Tumor-targeted therapy, which has been under development since the early 2000s, has emerged as a viable and remarkable option for cancer patients. These therapies include various approaches such as drugs, viruses and gene therapy [8, 9]. Among the significant components in solid tumors, CAFs play an indispensable role. Consequently, targeted therapies aimed at CAFs have been in prosperous development, ranging from direct CAF depletion to molecular CAF reprograming. However, the majority of these CAF-targeted therapies have faced challenges during clinical trials, likely due to the lack of a specific CAF marker or the occurrence of severe adverse effect.

In this review, we provide a comprehensive definition of CAFs, taking into consideration their peculiar heterogeneity in origin, phenotype, and markers. Furthermore, we make an effort to examine and discuss the diverse regulatory functions of CAFs in tumorigenesis, progression, and metastasis, with a particular focus on the unique molecular pathways involved. Additionally, we endeavor to outline the latest advancements in CAF-targeted therapies, with the ultimate goal of establishing an efficient TME-targeted therapy to overcome the challenges faced in cancer treatment.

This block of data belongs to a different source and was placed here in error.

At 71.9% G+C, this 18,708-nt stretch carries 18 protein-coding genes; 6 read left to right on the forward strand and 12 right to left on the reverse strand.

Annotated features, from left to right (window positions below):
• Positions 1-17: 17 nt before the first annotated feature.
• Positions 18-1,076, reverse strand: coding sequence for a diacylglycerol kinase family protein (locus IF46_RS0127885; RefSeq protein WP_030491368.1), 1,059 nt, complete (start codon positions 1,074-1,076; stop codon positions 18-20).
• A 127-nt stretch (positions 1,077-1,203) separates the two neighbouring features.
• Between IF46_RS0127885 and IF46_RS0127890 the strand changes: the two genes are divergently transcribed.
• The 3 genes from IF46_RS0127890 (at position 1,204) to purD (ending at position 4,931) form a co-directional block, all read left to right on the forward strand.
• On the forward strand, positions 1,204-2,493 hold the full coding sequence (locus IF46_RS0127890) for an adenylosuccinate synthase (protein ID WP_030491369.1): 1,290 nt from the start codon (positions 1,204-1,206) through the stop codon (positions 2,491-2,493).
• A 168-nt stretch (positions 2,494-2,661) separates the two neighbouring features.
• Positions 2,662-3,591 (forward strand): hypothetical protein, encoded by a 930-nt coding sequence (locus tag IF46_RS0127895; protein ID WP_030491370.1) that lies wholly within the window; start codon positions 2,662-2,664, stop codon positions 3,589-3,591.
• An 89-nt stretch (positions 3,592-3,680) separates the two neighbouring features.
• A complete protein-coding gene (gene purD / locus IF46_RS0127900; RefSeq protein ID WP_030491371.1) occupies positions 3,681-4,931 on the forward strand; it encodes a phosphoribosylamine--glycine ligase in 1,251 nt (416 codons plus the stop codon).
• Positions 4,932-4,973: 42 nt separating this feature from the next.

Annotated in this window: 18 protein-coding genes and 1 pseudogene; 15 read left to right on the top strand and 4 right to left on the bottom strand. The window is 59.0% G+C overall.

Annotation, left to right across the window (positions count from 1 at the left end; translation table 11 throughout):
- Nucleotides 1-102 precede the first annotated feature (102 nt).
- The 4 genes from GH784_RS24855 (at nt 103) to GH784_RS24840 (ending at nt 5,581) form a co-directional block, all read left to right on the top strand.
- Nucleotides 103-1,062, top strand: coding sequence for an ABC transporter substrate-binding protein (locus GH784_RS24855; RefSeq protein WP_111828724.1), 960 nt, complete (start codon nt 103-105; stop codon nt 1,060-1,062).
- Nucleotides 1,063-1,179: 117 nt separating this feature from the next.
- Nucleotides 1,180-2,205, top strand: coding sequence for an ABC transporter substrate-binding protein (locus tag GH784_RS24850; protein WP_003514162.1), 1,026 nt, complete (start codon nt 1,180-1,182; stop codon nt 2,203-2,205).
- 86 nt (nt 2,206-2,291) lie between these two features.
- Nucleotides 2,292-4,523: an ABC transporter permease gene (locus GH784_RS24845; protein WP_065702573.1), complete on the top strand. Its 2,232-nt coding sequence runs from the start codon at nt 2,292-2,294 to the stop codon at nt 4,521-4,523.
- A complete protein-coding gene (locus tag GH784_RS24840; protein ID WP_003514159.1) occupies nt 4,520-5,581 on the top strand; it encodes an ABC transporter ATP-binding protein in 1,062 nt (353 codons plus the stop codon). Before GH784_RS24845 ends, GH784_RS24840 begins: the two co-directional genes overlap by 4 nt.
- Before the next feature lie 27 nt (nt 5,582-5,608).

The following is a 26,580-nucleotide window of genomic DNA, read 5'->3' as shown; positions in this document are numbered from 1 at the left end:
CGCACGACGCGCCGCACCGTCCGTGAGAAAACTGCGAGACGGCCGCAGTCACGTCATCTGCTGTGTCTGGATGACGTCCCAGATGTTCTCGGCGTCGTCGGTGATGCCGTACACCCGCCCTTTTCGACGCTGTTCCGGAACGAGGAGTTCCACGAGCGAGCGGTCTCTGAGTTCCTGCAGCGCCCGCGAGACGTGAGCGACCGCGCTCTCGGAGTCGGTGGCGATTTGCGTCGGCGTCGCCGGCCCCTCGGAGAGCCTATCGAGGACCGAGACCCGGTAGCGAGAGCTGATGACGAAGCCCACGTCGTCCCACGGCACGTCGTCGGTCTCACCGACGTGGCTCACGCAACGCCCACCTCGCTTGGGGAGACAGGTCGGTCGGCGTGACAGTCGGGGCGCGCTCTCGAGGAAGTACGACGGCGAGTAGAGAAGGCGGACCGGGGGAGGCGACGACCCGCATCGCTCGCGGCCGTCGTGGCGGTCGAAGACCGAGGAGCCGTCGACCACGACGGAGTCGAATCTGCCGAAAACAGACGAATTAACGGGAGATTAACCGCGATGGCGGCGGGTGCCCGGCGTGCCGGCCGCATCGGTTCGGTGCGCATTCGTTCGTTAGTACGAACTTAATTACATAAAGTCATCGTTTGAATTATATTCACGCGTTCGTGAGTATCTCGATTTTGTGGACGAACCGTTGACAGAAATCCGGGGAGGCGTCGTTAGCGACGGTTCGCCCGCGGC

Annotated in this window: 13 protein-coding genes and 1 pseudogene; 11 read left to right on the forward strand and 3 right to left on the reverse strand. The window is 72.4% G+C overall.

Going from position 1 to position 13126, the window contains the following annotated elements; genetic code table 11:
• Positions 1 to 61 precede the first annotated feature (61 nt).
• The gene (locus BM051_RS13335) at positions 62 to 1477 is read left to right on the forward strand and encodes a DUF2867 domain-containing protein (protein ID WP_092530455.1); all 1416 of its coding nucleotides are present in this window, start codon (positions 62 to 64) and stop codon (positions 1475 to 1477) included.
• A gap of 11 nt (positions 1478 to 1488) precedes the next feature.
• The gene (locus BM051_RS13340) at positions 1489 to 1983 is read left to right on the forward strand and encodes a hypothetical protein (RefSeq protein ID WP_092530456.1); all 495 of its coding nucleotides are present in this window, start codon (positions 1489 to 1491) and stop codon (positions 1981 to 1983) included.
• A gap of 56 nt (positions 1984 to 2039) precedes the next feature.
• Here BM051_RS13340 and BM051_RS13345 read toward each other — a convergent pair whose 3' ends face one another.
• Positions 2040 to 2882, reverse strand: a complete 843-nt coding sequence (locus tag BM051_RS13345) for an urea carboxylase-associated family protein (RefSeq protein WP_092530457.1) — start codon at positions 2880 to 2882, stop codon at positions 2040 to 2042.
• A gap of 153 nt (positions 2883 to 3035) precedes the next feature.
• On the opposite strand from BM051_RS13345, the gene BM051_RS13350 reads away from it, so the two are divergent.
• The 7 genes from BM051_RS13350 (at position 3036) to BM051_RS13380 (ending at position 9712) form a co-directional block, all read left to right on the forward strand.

2 CAF and its heterogeneity

Fibroblasts are universal and fundamental cells that play a crucial role in building connective tissue. They are spindle-shaped cells with ability of adhesion, signifying their diverse functions in synthesis, construction, and wound healing [10]. In response to tissue injury, quiescent fibroblasts undergo reversible activation to facilitate tissue repair and regeneration. During this process, the activated fibroblasts express α-SMA and vimentin, undergo a transformation into a stellate shape, and exhibit enhanced secretory and migratory function [11]. However, in the context of tumorigenesis, various stimuli drive the injury-activated fibroblasts towards a state of increased secretion and proliferation but reduced contractility. This state is known as CAF [12]. Consequently, CAFs play a role in promoting cancer progression. Unlike the highly preserved resident fibroblasts, CAFs are composed of heterogenous subsets with specific division of duties (Fig. 1).